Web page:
Florida was, once again, causing heartburn in voters all over the country as the race seesawed wildly back and forth all night (although as the night progressed, Wisconsin and Michigan replaced Florida as the states giving everyone stress attacks).
One minute, Donald Trump was up in Florida, and then Hillary Clinton, and then Trump again. People on Twitter were declaring their love for Florida one minute and their hatred of Florida the next. In the end, Clinton lost Florida, and the race turned out to be a canary in the mine for the rest of the election.
The New York Times said Trump won Florida 49.1% to 47.7%. Clinton’s support among Hispanics was outmatched by Trump’s support with working-class whites, the Times said. Barack Obama won Florida by .09%, and early voting had shown Democrats were off the 2012 pace.
After Clinton lost Florida, for a few hours at least, people wondered whether Clinton still had a pathway to the White House.
The answer is yes. Florida by itself didn’t sabotage her chances. It was Wisconsin that played spoiler, along with Michigan and Pennsylvania. She could have weathered a Florida loss. But not a Florida + Wisconsin loss.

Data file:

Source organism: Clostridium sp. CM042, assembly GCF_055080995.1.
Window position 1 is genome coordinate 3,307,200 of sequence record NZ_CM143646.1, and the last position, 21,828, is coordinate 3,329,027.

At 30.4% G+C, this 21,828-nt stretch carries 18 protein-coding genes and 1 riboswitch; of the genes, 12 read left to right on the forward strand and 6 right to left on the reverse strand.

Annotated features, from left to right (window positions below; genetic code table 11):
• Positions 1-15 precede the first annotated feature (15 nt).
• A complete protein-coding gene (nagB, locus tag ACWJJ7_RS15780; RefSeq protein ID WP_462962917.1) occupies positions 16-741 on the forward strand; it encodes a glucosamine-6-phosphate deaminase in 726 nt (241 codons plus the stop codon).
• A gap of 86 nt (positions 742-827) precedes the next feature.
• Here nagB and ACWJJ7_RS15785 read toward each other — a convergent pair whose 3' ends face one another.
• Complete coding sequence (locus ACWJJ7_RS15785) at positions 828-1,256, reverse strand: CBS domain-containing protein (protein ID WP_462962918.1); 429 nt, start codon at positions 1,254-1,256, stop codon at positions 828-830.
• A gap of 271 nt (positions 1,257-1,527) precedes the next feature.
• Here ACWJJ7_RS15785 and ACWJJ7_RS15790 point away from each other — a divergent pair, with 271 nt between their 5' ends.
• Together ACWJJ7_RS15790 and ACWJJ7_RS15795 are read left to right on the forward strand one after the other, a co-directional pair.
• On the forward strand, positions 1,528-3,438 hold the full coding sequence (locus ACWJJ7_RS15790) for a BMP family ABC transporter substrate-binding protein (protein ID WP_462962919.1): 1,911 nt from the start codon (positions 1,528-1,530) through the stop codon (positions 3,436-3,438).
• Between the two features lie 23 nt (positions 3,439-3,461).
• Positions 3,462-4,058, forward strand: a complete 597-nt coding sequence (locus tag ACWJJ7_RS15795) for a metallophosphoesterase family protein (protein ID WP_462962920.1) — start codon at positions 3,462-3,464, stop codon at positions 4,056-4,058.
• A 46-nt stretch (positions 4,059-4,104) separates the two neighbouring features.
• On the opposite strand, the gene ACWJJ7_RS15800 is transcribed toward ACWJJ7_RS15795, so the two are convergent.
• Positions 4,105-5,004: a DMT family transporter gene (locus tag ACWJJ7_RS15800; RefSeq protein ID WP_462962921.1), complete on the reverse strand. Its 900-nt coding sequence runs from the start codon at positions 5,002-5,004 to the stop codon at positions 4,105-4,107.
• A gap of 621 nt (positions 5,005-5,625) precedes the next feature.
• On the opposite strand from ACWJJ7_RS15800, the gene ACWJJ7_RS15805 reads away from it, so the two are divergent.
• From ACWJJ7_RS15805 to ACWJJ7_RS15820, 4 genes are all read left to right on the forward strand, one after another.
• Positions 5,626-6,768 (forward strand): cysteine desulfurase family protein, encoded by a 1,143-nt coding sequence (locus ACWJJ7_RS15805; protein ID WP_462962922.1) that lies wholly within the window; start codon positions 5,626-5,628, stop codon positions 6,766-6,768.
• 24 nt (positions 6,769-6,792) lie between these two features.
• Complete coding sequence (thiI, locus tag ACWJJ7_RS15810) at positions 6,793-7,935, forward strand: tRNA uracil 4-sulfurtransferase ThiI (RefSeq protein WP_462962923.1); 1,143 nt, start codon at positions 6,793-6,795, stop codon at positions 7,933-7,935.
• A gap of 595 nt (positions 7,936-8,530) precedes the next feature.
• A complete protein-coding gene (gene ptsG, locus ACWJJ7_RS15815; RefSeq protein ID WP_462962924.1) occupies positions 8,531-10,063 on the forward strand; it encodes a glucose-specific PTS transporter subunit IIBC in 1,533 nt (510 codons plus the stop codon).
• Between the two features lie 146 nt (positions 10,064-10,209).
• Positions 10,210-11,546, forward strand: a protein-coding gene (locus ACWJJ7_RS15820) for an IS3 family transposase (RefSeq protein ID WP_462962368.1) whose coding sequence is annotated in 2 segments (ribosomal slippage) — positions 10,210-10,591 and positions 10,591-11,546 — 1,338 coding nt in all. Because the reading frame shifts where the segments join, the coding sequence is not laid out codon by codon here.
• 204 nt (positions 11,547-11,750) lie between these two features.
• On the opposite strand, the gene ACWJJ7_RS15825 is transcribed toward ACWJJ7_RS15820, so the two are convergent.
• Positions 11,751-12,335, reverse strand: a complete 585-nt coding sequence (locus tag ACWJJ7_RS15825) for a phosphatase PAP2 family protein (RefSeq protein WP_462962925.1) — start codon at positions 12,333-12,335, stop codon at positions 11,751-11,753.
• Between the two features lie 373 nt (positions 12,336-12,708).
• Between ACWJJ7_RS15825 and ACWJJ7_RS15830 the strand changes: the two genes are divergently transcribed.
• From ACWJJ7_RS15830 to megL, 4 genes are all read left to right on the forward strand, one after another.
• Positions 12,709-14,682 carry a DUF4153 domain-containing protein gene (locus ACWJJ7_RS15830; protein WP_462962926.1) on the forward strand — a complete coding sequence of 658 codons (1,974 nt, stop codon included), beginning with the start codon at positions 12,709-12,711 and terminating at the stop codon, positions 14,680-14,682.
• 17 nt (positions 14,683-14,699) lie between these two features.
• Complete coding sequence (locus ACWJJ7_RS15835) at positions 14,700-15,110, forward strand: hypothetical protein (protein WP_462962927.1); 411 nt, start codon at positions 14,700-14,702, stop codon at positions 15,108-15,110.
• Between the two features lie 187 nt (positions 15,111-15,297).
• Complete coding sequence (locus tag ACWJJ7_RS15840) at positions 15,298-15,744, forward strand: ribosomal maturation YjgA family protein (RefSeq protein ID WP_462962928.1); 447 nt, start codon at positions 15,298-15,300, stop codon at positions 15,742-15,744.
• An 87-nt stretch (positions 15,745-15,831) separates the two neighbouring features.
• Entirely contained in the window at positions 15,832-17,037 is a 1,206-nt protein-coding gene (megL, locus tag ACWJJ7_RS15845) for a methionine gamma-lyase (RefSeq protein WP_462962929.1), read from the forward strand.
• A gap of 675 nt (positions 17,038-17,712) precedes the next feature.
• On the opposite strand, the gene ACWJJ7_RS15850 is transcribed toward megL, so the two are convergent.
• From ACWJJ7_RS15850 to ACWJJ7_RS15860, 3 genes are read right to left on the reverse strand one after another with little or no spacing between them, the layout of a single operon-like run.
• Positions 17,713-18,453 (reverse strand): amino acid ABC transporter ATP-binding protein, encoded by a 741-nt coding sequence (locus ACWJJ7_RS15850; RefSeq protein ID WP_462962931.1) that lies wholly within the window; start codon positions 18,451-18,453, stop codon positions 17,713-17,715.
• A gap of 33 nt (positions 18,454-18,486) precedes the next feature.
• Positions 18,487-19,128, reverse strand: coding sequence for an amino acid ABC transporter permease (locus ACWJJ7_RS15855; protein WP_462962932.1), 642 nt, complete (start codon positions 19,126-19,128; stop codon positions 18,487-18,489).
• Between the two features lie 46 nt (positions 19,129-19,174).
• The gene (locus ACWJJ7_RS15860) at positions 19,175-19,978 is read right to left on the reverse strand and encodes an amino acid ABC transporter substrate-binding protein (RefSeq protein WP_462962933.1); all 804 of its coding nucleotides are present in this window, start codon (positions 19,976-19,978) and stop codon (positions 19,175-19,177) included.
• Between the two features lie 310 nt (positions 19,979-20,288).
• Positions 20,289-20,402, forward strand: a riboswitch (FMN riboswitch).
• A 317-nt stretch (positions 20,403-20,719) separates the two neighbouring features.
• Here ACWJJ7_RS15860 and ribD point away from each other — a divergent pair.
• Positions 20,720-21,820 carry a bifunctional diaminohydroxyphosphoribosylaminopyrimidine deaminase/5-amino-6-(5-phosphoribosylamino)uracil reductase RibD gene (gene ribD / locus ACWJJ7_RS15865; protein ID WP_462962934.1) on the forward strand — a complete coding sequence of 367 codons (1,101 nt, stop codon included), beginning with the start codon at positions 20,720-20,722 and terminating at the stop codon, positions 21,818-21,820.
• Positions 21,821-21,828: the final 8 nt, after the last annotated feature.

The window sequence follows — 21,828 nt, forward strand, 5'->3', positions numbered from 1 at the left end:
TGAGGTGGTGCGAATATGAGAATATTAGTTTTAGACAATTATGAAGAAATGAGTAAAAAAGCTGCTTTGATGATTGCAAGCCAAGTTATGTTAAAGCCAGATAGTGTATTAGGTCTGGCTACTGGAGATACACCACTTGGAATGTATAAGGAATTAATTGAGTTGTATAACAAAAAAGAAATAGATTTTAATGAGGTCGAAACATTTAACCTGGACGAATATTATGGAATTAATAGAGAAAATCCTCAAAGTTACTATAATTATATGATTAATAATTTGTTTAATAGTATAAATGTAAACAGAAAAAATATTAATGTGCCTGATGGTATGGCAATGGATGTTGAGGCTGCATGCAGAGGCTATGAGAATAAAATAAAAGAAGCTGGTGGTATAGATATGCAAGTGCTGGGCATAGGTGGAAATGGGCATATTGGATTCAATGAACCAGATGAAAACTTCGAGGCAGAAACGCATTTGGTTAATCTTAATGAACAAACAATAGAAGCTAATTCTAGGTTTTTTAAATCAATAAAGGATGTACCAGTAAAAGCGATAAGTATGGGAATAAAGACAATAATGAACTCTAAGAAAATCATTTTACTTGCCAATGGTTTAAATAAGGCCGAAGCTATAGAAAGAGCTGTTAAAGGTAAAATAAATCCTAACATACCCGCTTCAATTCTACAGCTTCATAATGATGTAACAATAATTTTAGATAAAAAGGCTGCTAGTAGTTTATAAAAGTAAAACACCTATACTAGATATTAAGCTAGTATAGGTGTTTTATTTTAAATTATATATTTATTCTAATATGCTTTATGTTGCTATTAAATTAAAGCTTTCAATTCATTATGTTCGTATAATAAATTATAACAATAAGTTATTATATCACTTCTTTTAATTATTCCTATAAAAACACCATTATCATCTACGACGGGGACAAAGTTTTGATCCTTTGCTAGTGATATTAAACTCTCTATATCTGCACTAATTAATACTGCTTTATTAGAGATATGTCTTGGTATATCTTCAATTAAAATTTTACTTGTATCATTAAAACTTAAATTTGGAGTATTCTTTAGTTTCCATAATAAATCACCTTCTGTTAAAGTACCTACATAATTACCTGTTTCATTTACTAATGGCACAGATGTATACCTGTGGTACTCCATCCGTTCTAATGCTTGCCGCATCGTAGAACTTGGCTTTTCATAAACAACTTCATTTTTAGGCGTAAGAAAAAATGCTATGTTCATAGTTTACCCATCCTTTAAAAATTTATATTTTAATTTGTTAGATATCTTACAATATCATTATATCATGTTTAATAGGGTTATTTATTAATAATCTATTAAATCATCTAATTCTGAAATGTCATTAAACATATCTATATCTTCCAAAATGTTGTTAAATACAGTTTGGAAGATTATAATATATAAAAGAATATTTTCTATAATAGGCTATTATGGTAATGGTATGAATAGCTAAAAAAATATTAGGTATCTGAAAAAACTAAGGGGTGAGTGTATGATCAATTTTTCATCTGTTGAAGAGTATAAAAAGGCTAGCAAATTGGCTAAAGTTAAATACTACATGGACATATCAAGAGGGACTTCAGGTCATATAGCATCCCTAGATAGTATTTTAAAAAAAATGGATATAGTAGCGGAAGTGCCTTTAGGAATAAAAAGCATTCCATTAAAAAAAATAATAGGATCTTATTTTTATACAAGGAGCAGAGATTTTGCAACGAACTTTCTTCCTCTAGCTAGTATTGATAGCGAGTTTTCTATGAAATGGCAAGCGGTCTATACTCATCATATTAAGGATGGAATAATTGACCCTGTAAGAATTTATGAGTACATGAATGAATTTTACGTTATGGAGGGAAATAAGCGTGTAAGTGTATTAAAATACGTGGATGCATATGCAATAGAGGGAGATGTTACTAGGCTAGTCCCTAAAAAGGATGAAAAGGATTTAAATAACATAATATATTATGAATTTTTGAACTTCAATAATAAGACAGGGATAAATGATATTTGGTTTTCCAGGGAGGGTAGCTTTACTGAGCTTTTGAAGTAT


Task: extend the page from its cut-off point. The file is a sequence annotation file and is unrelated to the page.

There were higher stakes for Trump in the Florida contest initially. If Clinton had won Florida, it could have been electoral sudden death for Trump (although less so with the blue state gains).
The stakes for Clinton in Florida were also significant but not fatal alone; she still had pathways to victory without Florida. He had no margin for error. That is, unless he could flip a traditionally blue state like Michigan, Wisconsin, or Pennsylvania. He ended up doing so, which was something the oracles of punditry did not predict.
Here’s how Clinton could have won without Florida.
Let’s start with a key way she can’t. The maps were created with the 270toWin site. If Trump had simply run the table in the remaining battlegrounds, he would have won without securing a blue state in the Midwest:
The problem for him initially seemed to be that he couldn’t afford to lose any of the above states without a surprise pickup. Check out reporter Jon Ralston’s blog on Nevada early voting patterns, and you will see the challenge for Trump. Remember: Barack Obama won Nevada by a healthy margin in 2012. In the end, Trump lost Nevada. If he had not flipped traditionally blue states, he could not have survived a Nevada loss in the electoral college.
Here is what would have happened if you give her Nevada, and she had won Wisconsin, Michigan and Pennsylvania as everyone expected:
She would have been president. We could do this reduction process endlessly. She takes North Carolina, along with that trio of blue states, he loses. She takes New Hampshire, and those blue states, he loses:
However, Trump created a new game altogether by flipping three states that had not gone Republican since the 1980s. That made Florida a game changer in the end after all; had Clinton won Florida, she could have weathered other losses.
Read more about the Wisconsin race here:
Read all the election results in Spanish at AhoraMismo.com: